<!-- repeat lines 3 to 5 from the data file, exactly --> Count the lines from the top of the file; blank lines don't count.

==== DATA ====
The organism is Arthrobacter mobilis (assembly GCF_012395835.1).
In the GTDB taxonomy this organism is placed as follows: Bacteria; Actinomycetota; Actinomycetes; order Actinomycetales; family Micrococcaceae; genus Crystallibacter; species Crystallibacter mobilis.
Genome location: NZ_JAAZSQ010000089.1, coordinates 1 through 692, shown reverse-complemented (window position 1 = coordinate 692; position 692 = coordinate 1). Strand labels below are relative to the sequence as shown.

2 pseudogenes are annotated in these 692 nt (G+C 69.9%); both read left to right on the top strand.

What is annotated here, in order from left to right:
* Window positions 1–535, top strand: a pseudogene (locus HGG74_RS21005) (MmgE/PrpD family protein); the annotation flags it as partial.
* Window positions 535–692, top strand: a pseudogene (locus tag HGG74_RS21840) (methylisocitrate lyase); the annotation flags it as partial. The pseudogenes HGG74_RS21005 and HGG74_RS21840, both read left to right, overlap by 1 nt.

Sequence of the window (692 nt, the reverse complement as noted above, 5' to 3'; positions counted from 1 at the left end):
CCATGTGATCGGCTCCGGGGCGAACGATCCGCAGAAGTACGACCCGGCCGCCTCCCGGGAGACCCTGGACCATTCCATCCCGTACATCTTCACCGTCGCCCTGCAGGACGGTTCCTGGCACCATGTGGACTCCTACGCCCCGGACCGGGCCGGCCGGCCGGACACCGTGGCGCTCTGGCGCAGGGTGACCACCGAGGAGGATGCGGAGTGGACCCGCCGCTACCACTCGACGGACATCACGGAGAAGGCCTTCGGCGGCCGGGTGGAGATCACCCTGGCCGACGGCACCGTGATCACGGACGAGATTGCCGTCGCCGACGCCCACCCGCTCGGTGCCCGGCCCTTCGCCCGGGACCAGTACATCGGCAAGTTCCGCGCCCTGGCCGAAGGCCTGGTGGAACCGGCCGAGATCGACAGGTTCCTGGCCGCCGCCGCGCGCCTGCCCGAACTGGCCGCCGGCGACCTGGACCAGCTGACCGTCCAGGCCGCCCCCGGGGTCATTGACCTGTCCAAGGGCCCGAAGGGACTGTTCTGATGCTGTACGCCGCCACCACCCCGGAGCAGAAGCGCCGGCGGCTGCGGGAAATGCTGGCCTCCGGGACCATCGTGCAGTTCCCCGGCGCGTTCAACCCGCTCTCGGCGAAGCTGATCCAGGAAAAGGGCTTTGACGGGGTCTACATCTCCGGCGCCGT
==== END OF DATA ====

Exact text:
Genome location: NZ_JAAZSQ010000089.1, coordinates 1 through 692, shown reverse-complemented (window position 1 = coordinate 692; position 692 = coordinate 1). Strand labels below are relative to the sequence as shown.

2 pseudogenes are annotated in these 692 nt (G+C 69.9%); both read left to right on the top strand.

What is annotated here, in order from left to right: